To echo one of the survivors’ words from the roundtable interview (read our story on it here) some horror fans are bound to be disappointed by Baghead. But this is a group with a much better sense of humor than it often gets credit for. Sam Raimi owes his livelihood to this audience, and the Duplass Brothers’ latest throws more respect their way than the shameless, teen-skewed retreads currently churned out by the studios.
The story centers on four struggling actors: handsome Matt, his ex Catherine, her younger competition Michelle, and her blatant admirer Chad. The foursome cruises the fringe festival circuit, trying to get in on anything with traction (indie vet Jett Garner steals the first 15 minutes of the movie). Naturally the night ends in failure. What else to do but drive to Big Bear and spend the weekend in an isolated cabin in the woods?
Matt gets the brilliant notion the group should co-write a movie starring themselves. Chad is less interested in writing than kissing Michelle, and Michelle is less interested in kissing Chad than sleeping with Matt, providing Catherine doesn’t sleep with him first. If it sounds wacky it isn’t.
Mark and Jay Duplass block scenes like theatre and shoot the scenes like a documentary. The result cuts close to reality. Extremely, uncomfortably close. Whether or not you find it hilarious depends on how much you’re entertained by your own scrapes with rejection and inferiority. It isn’t until the one true baghead starts lurking outside that the movie starts to sing.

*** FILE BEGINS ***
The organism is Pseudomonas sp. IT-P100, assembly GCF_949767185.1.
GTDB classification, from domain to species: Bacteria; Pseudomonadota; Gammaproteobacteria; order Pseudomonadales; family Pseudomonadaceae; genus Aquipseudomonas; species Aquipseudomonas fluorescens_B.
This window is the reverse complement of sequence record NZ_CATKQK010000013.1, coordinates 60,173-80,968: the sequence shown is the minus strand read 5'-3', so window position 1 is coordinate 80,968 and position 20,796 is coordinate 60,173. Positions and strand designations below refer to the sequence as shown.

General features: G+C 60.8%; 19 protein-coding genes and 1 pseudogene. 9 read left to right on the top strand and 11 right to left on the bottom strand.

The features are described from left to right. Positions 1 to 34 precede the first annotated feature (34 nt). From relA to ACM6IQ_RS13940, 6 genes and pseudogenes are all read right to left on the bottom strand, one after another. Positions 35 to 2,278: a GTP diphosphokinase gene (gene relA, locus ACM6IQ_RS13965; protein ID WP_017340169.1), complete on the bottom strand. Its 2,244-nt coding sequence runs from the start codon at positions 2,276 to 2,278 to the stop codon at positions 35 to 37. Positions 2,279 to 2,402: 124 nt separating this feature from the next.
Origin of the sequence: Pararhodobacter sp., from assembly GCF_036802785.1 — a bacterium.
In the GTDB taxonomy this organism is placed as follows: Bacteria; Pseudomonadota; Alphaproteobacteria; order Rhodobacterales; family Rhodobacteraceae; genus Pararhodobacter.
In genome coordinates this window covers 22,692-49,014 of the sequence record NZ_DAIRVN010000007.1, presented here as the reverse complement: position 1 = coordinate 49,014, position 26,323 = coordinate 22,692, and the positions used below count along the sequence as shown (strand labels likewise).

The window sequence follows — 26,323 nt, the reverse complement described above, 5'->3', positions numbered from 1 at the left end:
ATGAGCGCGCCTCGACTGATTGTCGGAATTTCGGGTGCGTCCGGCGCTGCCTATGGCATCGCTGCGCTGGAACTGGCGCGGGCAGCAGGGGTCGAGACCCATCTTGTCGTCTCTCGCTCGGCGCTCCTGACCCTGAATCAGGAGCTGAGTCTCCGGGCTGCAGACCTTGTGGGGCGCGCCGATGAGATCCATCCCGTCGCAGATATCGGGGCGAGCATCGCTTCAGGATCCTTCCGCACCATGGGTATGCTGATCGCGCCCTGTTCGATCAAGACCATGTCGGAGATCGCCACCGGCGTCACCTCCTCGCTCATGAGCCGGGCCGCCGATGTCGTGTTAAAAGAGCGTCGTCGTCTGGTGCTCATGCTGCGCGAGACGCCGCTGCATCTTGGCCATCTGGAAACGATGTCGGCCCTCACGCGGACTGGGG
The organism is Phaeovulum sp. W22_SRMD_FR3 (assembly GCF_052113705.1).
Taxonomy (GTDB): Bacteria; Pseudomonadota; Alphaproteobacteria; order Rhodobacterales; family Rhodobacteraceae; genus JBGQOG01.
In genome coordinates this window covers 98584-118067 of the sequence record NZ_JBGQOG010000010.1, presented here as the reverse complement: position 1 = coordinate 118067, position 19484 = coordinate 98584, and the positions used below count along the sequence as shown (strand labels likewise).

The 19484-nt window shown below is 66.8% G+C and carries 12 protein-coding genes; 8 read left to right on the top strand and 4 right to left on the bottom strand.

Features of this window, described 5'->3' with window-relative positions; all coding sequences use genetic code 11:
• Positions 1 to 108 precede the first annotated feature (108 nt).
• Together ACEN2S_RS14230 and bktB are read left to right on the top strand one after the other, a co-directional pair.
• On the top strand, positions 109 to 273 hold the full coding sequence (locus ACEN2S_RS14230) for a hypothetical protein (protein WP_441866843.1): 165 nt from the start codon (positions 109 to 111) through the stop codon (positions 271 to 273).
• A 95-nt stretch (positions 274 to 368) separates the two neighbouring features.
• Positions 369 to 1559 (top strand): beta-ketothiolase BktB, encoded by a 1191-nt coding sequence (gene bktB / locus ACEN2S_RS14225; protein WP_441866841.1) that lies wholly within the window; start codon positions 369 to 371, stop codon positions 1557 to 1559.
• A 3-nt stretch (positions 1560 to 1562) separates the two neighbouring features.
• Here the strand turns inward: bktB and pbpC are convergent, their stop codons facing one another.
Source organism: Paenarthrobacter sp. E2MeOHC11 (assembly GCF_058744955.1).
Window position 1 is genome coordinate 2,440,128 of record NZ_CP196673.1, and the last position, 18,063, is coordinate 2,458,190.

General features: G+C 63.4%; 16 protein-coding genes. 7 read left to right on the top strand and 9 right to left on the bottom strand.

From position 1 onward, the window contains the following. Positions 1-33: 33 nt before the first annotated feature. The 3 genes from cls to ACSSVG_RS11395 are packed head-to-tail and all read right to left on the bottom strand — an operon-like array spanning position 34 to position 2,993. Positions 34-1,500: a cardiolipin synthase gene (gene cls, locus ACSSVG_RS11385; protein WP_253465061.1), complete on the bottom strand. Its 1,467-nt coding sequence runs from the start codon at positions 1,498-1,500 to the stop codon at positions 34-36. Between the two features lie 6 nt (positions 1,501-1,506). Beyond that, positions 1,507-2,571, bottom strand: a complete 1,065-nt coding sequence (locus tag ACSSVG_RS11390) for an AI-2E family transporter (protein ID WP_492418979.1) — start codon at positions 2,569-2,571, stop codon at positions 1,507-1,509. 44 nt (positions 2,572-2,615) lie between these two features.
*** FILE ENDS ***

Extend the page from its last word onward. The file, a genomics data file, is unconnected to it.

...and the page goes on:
Being that the lives of the characters are more painful than amusing, the stars pull out some quietly incredible performances. There is nothing artificial about any of these people. It is exceedingly rare that a scary movie be granted a cast with which an adult audience can identify. Tarty, pretty Michelle comes closest to the blonde knife-bait stereotype, but completely inverted. Rather than the sexually overdriven teenager, we get a full-grown, wannabe-seductress with infantile tendencies (thanks to a crafty, charming turn by Greta Gerwig). Everyone is so real, captured literally zits and all, that the arrival of a potentially real serial killer midway through is like dropping dynamite in a fishing pond, both horrifying and in some intangible way, absurdly funny.
These very real individuals, being actors, hopelessly adopt the behavior of horror movie victims. To go into detail would ruin the pinnacle joy of the film, but there is something darkly, doubly entertaining in seeing the genre’s vapid habits played out in such a candid and incriminating fashion. Not really a gutbuster nor a chest-stabber, Baghead mostly succeeds on its own frank terms, and when the gang starts rearranging the furniture to fend off their stalker, it has a whiff of that old Christopher Guest magic.
photo courtesy of impawards.com